Foundation director Don Logan arranged for a fundraiser for Polio-Plus at Royal Zayka on November 16. Rotarians, spouses, other family members and guests filled the restaurant.
Don said he was touched and humbled by the turnout, a proud to be a Rotarian.
During his presentation Don said that polio is caused by a virus not a bacteria and scientists Jonas Salk created a vaccine in 1954 and Albert Sabin created an oral vaccine in 1961.
At age eight, Don contracted polio and it was “pretty scary.” He spent two months in hospital and was fortunate that it did not affect his legs and cause paralysis as happened to hundreds of thousands of other children. His brother was pulled from school and a quarantine sign was put up on the porch of their house. Their dad had to move into a hotel to conduct his business. When Don was released from hospital, all the neighbours came to see the polio victim but didn’t come to close to him. 
A second Rotarian, Jan Gisborne, also contracted polio when she was a year and a half old but had little lasting effect. Her father drove polio victims in an ambulance to Victoria where they were placed in an iron lung from Nanaimo where she lived, and it’s believed that is why she got the disease.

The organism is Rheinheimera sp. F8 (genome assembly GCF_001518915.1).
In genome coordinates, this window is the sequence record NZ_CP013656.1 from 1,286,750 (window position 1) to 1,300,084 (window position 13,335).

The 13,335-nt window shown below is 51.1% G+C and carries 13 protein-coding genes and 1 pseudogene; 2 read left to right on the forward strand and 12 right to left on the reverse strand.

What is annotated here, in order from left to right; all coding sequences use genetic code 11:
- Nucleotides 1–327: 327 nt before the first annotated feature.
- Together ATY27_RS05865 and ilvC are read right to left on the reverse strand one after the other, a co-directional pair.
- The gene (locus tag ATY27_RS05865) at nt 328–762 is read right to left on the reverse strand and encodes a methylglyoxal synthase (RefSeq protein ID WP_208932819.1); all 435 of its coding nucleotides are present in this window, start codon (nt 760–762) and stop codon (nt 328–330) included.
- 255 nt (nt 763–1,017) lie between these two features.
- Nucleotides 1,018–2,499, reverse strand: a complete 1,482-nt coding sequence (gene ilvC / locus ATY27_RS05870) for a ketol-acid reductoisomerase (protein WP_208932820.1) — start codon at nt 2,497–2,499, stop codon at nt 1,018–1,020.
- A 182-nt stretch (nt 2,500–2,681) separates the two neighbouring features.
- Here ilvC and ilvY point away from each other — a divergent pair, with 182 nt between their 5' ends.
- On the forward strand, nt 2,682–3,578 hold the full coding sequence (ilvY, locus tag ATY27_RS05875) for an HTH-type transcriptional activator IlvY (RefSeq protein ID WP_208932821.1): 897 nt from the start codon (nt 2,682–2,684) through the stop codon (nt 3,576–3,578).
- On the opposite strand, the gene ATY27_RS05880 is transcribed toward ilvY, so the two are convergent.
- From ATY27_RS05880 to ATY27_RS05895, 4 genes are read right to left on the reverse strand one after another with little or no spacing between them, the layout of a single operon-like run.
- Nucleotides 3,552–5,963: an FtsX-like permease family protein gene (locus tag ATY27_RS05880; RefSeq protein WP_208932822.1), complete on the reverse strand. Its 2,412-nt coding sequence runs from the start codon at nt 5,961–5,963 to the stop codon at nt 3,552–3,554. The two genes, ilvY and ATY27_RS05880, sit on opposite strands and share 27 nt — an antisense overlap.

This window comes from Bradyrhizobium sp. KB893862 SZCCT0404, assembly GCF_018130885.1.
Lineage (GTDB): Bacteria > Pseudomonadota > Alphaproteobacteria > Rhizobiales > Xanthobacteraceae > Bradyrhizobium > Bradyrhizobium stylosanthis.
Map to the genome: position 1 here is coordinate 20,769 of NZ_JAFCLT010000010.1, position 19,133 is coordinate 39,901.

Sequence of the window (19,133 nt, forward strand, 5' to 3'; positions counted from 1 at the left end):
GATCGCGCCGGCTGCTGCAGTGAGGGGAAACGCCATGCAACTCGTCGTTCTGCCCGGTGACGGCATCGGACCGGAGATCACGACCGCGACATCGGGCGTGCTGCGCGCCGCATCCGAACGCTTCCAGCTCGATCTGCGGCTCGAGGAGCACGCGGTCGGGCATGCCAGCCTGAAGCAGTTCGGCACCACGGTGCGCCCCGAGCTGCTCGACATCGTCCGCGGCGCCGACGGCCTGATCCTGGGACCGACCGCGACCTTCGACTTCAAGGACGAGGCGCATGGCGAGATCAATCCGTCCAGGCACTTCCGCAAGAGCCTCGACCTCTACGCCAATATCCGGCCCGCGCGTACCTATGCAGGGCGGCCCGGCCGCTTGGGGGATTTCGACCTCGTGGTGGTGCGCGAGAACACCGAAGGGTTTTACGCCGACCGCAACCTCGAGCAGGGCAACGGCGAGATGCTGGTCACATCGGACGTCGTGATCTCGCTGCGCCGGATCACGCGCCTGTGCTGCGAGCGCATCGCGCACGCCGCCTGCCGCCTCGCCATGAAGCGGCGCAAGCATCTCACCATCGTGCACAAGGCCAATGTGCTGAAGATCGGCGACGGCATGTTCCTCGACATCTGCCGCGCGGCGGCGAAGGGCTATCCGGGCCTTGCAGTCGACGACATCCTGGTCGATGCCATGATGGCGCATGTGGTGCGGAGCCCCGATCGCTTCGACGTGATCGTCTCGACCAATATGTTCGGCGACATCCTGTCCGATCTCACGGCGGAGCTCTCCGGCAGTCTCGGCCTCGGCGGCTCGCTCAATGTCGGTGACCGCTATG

Rotary’s fight to eradicate polio started with a single Rotarian in the Philippines, sitting at a meeting asking that his club raise funds to buy vaccines. It became a Rotary International goal in 1985 when some 350,000 children in 125 countries came down with polio every year. Today there are only two countries where wild polio virus is endemic, Pakistan and Afghanistan. 
In Canada between 1949 and 1954 when the population was 15,000,000, 11,000 people were paralysed by polio. 
After she joined Rotary, Jan participated in a National Immunization Day in India in 2004. Thousands of Rotary and community volunteers administered over 200 million doses of vaccine in a day. Someone asked if India would ever be polio-free, and the answer was no. But in 2012 the country was declared polio-free. Some children had been vaccinated up to eight times, but many suffer from chronic diarrhea, so it needs to be repeated. 
Gisborne went on a second NIDs trip in 2008 to Nigeria where the teams travelled to areas where there were no maps and impossible to traverse roads. 
She said there is concern that cases have appeared recently in New York state, the United Kingdom and Israel. “As long as there is polio virus anywhere in the world, it is just a plane ride away from us.”
International director Bente Hansen presented a cheque for $3,000 to Powell River Action Food Bank manager Samantha Dee to help fill the shelves. There has been a large increase in the number of people needing to use the food bank, including many children, over the past year.